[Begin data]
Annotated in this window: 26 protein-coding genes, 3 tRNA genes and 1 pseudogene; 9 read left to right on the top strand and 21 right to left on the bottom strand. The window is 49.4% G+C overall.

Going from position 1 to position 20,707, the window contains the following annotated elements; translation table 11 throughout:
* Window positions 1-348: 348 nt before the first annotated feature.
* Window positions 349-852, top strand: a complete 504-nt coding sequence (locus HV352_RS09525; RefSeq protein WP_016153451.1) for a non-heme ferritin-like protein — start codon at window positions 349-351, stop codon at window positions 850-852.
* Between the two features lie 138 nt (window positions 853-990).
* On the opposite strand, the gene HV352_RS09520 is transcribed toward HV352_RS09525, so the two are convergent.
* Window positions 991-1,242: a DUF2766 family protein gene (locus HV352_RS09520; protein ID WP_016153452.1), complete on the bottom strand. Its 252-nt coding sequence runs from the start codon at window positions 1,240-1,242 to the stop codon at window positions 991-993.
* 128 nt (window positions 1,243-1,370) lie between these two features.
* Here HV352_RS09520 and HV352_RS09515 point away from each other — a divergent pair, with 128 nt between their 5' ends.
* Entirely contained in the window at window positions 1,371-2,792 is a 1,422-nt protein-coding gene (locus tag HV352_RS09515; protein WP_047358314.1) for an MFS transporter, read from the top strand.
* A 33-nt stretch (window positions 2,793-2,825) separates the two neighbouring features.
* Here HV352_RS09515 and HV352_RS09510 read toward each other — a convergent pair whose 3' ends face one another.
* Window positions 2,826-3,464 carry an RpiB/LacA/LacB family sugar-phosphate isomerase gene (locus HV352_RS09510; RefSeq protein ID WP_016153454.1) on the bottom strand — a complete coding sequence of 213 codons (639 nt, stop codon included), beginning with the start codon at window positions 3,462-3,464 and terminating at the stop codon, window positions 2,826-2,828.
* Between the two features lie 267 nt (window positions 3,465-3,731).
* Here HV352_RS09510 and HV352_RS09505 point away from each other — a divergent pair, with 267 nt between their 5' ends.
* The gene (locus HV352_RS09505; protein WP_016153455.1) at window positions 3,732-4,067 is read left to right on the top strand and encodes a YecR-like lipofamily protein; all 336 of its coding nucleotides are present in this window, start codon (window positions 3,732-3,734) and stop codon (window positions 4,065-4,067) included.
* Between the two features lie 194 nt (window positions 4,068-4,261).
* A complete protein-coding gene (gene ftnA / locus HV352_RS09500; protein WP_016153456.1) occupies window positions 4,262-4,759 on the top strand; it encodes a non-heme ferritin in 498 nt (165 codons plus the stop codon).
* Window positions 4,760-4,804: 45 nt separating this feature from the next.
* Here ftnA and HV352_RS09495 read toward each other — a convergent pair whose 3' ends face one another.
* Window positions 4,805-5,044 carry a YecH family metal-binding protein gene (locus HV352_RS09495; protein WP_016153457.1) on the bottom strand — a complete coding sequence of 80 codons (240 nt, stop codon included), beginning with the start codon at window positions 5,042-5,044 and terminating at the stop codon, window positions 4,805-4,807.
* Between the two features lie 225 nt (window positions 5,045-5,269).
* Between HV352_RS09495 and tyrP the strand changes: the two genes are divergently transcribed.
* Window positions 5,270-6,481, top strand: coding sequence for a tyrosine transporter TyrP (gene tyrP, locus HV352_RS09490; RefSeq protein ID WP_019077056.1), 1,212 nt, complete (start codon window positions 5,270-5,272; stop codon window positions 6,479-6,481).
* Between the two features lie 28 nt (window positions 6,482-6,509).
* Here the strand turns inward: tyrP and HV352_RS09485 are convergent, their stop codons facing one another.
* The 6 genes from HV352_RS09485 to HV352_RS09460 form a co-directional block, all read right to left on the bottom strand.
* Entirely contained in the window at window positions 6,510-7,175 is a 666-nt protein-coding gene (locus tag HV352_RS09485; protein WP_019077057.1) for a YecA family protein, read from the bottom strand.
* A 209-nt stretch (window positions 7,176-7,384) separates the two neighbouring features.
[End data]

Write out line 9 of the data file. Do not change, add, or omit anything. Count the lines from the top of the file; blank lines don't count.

* Here HV352_RS09520 and HV352_RS09515 point away from each other — a divergent pair, with 128 nt between their 5' ends.